Climate Change and Governance – Managing Impacts on Lakes


8. Living Lakes Conference


A new study on the impacts of climate change on the Living Lakes by the renowned Tyndall Centre for Climate Change Research was delivered to the 8th international Living Lakes Conference in Norwich, England. More than 130 lake experts discussed ways to protect lakes and wetlands at the Conference.


The 8th Living Lakes Conference on the topic "Climate Change and Governance – Managing Impacts on Lakes" was held from 7th-12th September 2003 at the University of East Anglia, Norwich, England, United Kingdom. The conference was organised by the Living Lakes partner organisations Broads Authority and BTCV (British Trust for Conservation Volunteers) in cooperation with GNF (Global Nature Fund).


Temperatures at Lake Baikal, the world’s oldest lake, are expected to rise to 5.6º C, the temperatures in the Broads Wetlands in East England are predicted to be 3.6º C hotter in summer in eighty years time, whilst the greatest change will be at Lake Tengiz in Kazakhstan where the winter temperature will increase by 5.7º C.


The study claims that if carbon concentration could be kept to 600 ppm (parts per million) global warming could be kept down to about 2º C compared to the 3.2º C warming assumed in the analysis. In 2003 carbon dioxide concentration stands at just over 370 ppm. If this could be achieved, the climate changes in the Living Lakes would be reduced by 30 to 40 %.


Moreover a study on Governance of protected areas, the second conference topic, was presented on the 8th Living Lakes Conference, including a review of governance models and structures at the Living Lakes as well as innovative approaches involving NGOs, corporations, partnerships and collaborations.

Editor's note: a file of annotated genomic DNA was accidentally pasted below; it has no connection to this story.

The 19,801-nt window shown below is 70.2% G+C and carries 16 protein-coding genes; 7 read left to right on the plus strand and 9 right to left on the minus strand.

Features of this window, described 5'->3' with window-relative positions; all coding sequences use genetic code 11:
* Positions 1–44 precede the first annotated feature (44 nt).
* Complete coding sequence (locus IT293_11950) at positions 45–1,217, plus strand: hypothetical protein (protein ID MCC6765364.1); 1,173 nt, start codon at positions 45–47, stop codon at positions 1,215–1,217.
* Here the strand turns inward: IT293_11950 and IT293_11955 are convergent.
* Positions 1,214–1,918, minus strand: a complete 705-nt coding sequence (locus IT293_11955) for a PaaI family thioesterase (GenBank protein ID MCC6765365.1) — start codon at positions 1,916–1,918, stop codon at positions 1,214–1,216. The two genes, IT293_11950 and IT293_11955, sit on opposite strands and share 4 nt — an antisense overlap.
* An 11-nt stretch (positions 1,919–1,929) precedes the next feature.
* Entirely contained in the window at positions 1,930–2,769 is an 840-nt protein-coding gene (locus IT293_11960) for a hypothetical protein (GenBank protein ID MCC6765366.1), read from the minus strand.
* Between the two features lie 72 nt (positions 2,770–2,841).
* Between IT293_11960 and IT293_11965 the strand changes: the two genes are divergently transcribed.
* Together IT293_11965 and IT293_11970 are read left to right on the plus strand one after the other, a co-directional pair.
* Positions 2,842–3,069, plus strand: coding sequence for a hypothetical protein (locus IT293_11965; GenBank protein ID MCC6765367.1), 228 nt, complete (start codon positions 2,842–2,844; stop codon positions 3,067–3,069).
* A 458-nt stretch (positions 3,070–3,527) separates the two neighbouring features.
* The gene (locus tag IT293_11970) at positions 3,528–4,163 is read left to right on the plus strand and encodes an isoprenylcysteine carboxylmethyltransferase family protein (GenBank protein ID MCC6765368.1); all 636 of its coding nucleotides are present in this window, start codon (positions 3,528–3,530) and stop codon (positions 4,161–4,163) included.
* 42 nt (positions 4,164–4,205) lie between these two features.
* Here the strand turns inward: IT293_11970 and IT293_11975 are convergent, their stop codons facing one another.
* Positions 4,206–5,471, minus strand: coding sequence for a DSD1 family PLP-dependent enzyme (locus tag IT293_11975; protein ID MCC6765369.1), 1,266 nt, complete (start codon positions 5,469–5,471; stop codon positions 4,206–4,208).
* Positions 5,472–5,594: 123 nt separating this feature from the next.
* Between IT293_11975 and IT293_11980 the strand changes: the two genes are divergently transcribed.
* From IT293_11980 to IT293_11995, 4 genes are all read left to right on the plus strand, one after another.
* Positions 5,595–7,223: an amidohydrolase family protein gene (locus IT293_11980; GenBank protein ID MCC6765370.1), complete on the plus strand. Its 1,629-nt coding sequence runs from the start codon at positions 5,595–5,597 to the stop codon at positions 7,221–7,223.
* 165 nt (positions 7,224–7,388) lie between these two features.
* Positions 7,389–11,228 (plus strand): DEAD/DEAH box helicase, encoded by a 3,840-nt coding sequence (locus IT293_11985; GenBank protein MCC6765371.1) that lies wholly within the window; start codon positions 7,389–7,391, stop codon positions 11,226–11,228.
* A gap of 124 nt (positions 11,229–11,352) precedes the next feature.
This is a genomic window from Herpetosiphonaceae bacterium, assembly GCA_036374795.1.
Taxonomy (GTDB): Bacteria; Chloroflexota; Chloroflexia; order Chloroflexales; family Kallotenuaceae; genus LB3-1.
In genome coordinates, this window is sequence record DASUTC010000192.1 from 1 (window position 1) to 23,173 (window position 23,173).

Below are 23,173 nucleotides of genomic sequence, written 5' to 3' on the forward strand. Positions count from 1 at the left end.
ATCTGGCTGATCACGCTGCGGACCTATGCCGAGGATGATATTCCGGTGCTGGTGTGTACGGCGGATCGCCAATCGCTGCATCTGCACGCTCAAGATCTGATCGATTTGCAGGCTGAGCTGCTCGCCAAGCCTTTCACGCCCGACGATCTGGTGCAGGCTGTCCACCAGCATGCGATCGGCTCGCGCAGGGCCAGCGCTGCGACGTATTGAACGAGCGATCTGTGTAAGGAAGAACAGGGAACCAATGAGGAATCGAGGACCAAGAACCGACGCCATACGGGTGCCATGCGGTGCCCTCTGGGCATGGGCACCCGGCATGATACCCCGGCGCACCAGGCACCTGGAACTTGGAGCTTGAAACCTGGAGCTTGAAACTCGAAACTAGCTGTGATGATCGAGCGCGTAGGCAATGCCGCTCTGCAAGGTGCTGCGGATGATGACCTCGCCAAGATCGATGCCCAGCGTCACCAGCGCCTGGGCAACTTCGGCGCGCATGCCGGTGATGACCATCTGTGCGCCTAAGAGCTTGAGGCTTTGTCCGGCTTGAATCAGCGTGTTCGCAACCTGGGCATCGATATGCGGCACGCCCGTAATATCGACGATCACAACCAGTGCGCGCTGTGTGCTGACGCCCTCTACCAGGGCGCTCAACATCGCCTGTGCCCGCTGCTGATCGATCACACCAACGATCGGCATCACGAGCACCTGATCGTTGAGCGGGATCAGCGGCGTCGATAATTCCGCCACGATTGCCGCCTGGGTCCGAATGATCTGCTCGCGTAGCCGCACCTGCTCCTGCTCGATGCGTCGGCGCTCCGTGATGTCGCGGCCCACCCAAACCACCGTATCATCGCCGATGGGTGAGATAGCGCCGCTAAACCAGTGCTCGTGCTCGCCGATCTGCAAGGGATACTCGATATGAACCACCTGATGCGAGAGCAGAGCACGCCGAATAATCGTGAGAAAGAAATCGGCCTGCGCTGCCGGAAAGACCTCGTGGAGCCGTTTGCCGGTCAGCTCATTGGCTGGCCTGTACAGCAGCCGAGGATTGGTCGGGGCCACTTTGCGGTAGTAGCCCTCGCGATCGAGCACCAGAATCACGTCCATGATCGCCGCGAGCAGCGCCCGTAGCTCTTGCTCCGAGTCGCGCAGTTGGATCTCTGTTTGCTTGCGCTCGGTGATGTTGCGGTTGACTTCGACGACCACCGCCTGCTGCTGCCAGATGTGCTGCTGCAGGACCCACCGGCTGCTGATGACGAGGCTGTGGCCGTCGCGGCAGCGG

The documentation of the 8th Living Lakes Conference can be downloaded here:

The complete studies on climate change and governance are available here for download:


The network consists now of 35 organisations from 28 lake regions


With Lake Victoria, Africa’s largest lake, Lake Poyang, China’s largest freshwater lake, the Lakes Peipsi and Võrtsjärv (Estonia-Russia) and Lake Chapala, Mexico’s largest inland water body, four new lakes were admitted into the worldwide partnership Living Lakes at the 8th international Living Lakes Conference. New candidates to the network are Lake Titicaca represented by the Bolivian organisation TROPICO and Lake Balaton represented by the Association of Civil Organisations of Balaton in cooperation with Lake Balaton Development Coordination Agency.